How can we as surgical neurophysiologists improve a patient’s experience and surgeon satisfaction? At SpecialtyCare, it is our responsibility to meet and interview the patient prior to surgery. We spend time reviewing information about the patient’s history, explain what neuromonitoring…
We sat down with Awilda Rivera, SpecialtyCare’s Manager of the Scheduling Department to learn about the critical role they play in supporting SpecialtyCare’s clinicians and the hospitals we work with, what adjustments have been made during this time, and how…
The biomed technicians of SpecialtyCare are maintaining their usual high standards, despite the challenges involved in the COVID-19 outbreak. Trained in equipment purchasing, installation, and maintenance, as well as disaster preparedness, both the perfusion techs and the intraoperative neuromonitoring (IONM)…
Time in the operating room has a significant effect on revenue and costs for hospitals. In fact, Rajeev Saxena, co-lead author of a recent study examining this issue, states, “OR scheduling is a $5 billion problem.” The study from the…
The OR Manager Conference is the premier executive-level event for OR directors and OR business managers concerned with management of the surgical suite, and is dedicated to providing industry solutions and leading best practices. With 1,400 executive OR professionals in attendance, the focus this year was to improve efficiency and affectivity with sessions on patient safety, infection control, OR flow, staff motivation, and leadership. All of these topics were discussed in keynotes, in sessions, in networking events, and in the exhibit hall in the context of preparing strong OR leaders for the unpredictable climate we’re currently experiencing in healthcare.
Data-driven, metric-based healthcare is required in today’s value-based environment and essential for sound decision-making. Without it, you’re simply guessing. Cost reductions and real increases in volume, efficiency, and ultimately revenue can be achieved when data and analytics are at your fingertips. That’s why we are excited to introduce SpecialtyCare OptimizeOR™, a user-friendly decision support and analytics system that helps OR managers improve productivity in perioperative performance. OptimizeOR software pulls your key performance measures into an easy-to-use online interface so that you can better manage resources for improved scheduling, staff allocation, and supply utilization. Optimized resource management makes space for increased case volume, minimizes inefficiency, reduces unnecessary spending, and drives patient and surgeon satisfaction.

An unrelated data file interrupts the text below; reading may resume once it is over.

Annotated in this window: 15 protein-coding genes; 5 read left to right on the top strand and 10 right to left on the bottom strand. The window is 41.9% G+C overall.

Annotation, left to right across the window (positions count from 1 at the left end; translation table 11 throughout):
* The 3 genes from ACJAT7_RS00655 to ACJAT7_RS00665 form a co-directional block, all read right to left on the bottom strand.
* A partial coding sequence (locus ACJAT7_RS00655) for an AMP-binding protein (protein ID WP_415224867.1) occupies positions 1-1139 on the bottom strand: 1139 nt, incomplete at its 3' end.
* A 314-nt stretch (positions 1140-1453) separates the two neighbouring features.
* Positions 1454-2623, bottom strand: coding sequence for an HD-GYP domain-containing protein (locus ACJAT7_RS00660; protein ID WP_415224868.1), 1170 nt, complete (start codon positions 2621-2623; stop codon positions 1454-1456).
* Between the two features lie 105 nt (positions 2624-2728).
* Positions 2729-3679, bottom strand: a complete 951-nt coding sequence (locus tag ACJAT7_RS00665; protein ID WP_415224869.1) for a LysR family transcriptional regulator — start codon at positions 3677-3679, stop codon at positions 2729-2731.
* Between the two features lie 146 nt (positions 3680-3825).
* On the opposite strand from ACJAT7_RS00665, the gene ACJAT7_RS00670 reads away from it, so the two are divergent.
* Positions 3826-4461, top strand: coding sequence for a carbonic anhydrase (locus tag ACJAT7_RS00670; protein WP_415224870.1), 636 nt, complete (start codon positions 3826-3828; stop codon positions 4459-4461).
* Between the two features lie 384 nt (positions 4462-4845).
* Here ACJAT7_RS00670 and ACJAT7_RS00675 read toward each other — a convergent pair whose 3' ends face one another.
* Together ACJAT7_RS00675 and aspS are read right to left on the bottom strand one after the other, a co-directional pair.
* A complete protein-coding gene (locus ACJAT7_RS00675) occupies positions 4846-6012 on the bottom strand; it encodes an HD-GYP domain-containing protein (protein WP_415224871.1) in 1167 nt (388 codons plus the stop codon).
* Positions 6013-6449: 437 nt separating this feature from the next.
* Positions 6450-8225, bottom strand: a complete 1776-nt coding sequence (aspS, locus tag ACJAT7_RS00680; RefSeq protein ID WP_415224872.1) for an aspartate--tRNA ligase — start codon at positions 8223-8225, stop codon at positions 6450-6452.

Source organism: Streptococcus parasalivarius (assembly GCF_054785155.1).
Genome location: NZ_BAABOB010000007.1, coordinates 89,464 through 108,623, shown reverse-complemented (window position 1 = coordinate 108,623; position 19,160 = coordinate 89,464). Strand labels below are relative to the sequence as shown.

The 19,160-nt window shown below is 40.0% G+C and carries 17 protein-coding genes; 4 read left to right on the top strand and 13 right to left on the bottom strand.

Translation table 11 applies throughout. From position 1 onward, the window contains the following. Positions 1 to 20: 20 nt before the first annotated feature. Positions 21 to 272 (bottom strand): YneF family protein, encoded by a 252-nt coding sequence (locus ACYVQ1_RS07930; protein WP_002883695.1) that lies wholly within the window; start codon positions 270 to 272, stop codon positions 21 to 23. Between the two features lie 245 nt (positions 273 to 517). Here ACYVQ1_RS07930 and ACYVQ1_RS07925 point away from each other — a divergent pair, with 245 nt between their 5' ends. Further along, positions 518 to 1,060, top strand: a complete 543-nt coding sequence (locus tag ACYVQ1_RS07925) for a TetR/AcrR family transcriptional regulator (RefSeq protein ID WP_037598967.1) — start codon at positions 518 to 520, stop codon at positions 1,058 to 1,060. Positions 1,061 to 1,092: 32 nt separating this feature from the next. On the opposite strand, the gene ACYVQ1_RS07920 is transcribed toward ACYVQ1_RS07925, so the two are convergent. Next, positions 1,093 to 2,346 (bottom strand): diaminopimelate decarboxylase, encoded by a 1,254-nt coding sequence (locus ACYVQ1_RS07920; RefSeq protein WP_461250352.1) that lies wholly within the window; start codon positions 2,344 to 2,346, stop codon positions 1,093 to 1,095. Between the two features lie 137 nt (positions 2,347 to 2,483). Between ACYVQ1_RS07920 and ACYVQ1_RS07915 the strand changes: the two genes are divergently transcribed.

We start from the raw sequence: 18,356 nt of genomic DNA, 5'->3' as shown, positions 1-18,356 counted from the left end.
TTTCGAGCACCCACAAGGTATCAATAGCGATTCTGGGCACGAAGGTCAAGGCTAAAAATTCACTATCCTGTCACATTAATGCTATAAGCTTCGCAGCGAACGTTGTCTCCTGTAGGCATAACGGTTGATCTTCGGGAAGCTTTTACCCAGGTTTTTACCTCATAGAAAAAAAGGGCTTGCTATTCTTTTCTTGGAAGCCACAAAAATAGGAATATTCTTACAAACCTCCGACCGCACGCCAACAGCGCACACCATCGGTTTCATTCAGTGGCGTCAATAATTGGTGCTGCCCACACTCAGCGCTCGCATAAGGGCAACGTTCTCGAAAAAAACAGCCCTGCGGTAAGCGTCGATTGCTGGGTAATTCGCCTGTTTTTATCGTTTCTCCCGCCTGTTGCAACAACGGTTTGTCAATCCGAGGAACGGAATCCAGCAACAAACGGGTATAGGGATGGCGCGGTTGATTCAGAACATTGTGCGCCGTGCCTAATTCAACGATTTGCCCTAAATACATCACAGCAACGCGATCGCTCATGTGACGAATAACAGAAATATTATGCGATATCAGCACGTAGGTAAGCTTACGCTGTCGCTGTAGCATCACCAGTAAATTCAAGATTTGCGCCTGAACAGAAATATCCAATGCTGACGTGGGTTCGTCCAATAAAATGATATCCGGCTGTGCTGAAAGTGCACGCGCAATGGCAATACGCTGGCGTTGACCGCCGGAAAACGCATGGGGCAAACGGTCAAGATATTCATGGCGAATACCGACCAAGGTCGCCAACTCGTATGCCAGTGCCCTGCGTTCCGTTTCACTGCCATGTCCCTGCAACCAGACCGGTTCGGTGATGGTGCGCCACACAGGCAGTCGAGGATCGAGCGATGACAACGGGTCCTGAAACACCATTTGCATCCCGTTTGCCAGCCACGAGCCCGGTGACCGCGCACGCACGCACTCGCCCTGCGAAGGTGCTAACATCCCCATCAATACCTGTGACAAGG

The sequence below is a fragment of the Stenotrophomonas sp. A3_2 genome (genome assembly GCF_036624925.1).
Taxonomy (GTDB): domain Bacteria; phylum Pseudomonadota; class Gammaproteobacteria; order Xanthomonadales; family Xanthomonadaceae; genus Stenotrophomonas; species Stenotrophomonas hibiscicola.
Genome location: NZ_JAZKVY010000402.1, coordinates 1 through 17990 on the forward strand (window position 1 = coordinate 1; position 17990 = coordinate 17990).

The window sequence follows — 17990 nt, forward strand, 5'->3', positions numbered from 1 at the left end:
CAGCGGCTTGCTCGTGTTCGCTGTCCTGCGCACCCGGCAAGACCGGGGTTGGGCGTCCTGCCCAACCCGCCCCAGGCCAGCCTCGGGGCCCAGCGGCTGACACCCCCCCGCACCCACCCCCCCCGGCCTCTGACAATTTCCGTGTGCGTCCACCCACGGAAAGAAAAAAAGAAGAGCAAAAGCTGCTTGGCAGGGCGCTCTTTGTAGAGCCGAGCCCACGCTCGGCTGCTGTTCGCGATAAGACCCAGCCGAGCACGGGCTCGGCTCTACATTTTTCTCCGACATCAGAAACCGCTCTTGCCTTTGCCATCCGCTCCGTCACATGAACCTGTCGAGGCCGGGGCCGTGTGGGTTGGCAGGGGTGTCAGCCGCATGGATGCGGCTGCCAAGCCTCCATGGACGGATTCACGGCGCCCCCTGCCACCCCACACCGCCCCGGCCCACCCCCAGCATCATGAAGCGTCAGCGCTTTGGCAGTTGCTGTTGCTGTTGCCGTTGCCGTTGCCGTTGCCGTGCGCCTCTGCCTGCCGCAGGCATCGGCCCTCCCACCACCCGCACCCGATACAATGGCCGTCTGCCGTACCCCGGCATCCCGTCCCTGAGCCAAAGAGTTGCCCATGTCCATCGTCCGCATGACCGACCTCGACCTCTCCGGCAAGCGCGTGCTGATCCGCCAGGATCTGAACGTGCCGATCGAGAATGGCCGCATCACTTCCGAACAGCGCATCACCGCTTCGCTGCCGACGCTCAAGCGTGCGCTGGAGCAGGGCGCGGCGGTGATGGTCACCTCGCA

Imagine you’re riding a bicycle that slips a chain. It’s a basic fix, but you have to stop pedaling to do it. When your sterile processing chain slips, you don’t get to stop, and it’s very difficult to fix the bike yourself while you’re still pedaling. Hospital administrators and managers focused on continuous improvement are increasing attention on their sterile processing departments to improve quality, efficiency, surgeon satisfaction, and patient care. An outside sterile processing consultant who has the expertise to conduct a useful assessment and create and implement strategic plans can quickly jump start a quality improvement program without disrupting the department’s regular activities. This is a significant advantage over an in-house approach to improvement. As a result, many leading hospitals are engaging expert consultants for help.
It’s hard to overstate the importance of trust and confidence in the operating room when so much is on the line. The surgeon needs to know that every member of the OR team is experienced and reliable. This is especially true of the surgical assistant, who serves as an extension of the physician before, during, and after the procedure. In addition to providing exceptional clinical skills, a valuable surgical assistant (SA) understands the surgeon’s preferences and enables a rhythm and a shorthand that promote successful patient outcomes and surgeon satisfaction.
Sometimes a few fundamental changes can breathe new life into an existing process and, as a result, enhance the performance of your surgeons and staff. Even if your routine is working relatively well, service line changes in your operating room can achieve improved results, such as higher levels of surgeon satisfaction and patient care quality, both of which can generate greater value for your organization and your patients. But any changes in and around the surgical suite need surgeon support to optimize success. Here are six guidelines to help engage surgeons as a first step toward project planning and improved performance.
Changes in reimbursement models are driving changes in operations, including data collection and reporting. Providers are being encouraged and incentivized to implement value-based care (VBC) that emphasizes cost savings and quality outcomes instead of the traditional fee-for-service (FFS) reimbursement model that pays according to the number of procedures performed. The idea is that when hospitals have financial incentives to be accountable for patient outcomes, then the comprehensive focus on quality will result in overall lower costs. Transitioning from FFS to VBC may be especially difficult for ORs with their high costs of procedures, but several strategies can help clear the path to progress.
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